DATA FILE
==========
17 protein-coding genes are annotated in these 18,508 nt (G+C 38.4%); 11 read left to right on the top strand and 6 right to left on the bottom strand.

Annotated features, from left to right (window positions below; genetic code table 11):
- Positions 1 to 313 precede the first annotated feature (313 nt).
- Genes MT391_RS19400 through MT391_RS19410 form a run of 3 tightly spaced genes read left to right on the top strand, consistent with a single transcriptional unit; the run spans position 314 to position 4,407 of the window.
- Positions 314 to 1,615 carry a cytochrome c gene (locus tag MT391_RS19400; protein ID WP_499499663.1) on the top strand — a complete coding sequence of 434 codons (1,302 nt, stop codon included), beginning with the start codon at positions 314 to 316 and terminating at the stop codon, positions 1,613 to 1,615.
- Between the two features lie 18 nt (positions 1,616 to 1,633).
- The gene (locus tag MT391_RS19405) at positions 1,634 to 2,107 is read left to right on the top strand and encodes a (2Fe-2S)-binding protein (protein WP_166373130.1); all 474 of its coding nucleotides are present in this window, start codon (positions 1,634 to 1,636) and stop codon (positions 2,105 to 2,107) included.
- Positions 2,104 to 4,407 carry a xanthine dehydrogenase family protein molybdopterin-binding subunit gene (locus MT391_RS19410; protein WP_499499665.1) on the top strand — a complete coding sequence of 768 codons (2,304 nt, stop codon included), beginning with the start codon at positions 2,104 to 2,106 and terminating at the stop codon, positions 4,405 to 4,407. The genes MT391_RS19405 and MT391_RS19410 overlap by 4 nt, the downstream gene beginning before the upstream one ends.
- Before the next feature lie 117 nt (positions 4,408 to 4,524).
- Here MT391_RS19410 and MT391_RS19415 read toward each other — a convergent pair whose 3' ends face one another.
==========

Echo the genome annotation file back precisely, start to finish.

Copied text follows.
17 protein-coding genes are annotated in these 18,508 nt (G+C 38.4%); 11 read left to right on the top strand and 6 right to left on the bottom strand.

Annotated features, from left to right (window positions below; genetic code table 11):
- Positions 1 to 313 precede the first annotated feature (313 nt).
- Genes MT391_RS19400 through MT391_RS19410 form a run of 3 tightly spaced genes read left to right on the top strand, consistent with a single transcriptional unit; the run spans position 314 to position 4,407 of the window.
- Positions 314 to 1,615 carry a cytochrome c gene (locus tag MT391_RS19400; protein ID WP_499499663.1) on the top strand — a complete coding sequence of 434 codons (1,302 nt, stop codon included), beginning with the start codon at positions 314 to 316 and terminating at the stop codon, positions 1,613 to 1,615.
- Between the two features lie 18 nt (positions 1,616 to 1,633).
- The gene (locus tag MT391_RS19405) at positions 1,634 to 2,107 is read left to right on the top strand and encodes a (2Fe-2S)-binding protein (protein WP_166373130.1); all 474 of its coding nucleotides are present in this window, start codon (positions 1,634 to 1,636) and stop codon (positions 2,105 to 2,107) included.
- Positions 2,104 to 4,407 carry a xanthine dehydrogenase family protein molybdopterin-binding subunit gene (locus MT391_RS19410; protein WP_499499665.1) on the top strand — a complete coding sequence of 768 codons (2,304 nt, stop codon included), beginning with the start codon at positions 2,104 to 2,106 and terminating at the stop codon, positions 4,405 to 4,407. The genes MT391_RS19405 and MT391_RS19410 overlap by 4 nt, the downstream gene beginning before the upstream one ends.
- Before the next feature lie 117 nt (positions 4,408 to 4,524).
- Here MT391_RS19410 and MT391_RS19415 read toward each other — a convergent pair whose 3' ends face one another.